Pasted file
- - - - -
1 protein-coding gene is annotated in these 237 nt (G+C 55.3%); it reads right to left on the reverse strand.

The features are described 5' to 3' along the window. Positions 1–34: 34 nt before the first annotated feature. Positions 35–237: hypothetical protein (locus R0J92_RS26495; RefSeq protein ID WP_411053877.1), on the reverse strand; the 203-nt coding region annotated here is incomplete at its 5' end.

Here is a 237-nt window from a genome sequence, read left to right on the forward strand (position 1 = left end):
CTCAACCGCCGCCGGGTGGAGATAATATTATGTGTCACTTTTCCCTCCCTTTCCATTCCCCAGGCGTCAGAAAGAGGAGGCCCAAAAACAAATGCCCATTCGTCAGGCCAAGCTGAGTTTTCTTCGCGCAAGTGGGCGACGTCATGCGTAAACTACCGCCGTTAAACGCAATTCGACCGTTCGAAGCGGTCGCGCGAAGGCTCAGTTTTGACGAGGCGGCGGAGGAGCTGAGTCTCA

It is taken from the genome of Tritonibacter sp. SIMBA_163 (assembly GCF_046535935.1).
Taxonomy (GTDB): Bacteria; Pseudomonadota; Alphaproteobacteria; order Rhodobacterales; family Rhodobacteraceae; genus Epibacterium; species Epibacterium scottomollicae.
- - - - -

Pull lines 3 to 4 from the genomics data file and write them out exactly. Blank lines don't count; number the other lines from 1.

Here is a 237-nt window from a genome sequence, read left to right on the forward strand (position 1 = left end):
CTCAACCGCCGCCGGGTGGAGATAATATTATGTGTCACTTTTCCCTCCCTTTCCATTCCCCAGGCGTCAGAAAGAGGAGGCCCAAAAACAAATGCCCATTCGTCAGGCCAAGCTGAGTTTTCTTCGCGCAAGTGGGCGACGTCATGCGTAAACTACCGCCGTTAAACGCAATTCGACCGTTCGAAGCGGTCGCGCGAAGGCTCAGTTTTGACGAGGCGGCGGAGGAGCTGAGTCTCA